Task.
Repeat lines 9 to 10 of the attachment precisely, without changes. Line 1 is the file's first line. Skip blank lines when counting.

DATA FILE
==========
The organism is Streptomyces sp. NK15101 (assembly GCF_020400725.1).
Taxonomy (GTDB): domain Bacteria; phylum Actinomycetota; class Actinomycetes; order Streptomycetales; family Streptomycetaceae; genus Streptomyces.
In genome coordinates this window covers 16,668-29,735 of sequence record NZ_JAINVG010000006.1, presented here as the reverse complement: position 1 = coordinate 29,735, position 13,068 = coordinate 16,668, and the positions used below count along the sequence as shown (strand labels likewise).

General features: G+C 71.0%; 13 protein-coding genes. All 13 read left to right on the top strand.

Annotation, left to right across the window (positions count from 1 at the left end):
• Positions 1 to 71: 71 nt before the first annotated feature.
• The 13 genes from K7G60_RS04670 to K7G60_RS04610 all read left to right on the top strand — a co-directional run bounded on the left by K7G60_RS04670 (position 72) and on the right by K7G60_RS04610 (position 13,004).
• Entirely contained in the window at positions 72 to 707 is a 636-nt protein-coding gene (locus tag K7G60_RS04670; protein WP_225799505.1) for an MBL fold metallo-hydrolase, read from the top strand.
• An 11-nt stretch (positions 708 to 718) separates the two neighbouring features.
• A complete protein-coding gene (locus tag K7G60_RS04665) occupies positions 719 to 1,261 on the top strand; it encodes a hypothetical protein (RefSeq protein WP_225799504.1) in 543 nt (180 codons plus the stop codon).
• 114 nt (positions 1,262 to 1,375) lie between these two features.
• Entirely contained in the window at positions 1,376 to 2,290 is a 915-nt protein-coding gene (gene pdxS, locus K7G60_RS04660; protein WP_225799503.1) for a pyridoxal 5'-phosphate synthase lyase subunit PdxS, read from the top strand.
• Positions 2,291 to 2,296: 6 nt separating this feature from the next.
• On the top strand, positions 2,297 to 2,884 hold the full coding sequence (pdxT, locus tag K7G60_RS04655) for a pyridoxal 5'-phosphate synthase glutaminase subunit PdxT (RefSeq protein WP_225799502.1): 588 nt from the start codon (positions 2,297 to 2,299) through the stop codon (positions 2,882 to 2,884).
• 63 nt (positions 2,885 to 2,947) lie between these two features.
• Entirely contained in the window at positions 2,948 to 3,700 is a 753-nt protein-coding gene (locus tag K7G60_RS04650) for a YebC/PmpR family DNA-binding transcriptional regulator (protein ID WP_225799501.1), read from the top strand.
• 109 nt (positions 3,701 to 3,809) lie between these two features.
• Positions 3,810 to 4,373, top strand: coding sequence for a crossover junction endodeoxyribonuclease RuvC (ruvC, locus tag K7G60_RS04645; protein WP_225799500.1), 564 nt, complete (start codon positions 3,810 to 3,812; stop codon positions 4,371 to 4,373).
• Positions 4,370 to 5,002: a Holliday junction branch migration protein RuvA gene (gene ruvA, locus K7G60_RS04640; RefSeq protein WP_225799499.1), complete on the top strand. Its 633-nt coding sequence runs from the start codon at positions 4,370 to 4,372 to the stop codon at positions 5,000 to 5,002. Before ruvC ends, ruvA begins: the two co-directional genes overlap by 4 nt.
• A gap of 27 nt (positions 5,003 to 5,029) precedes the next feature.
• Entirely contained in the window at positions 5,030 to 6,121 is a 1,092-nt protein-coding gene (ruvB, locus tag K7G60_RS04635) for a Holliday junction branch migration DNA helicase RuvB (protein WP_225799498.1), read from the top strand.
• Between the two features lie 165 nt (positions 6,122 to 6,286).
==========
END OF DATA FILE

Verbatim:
• An 11-nt stretch (positions 708 to 718) separates the two neighbouring features.
• A complete protein-coding gene (locus tag K7G60_RS04665) occupies positions 719 to 1,261 on the top strand; it encodes a hypothetical protein (RefSeq protein WP_225799504.1) in 543 nt (180 codons plus the stop codon).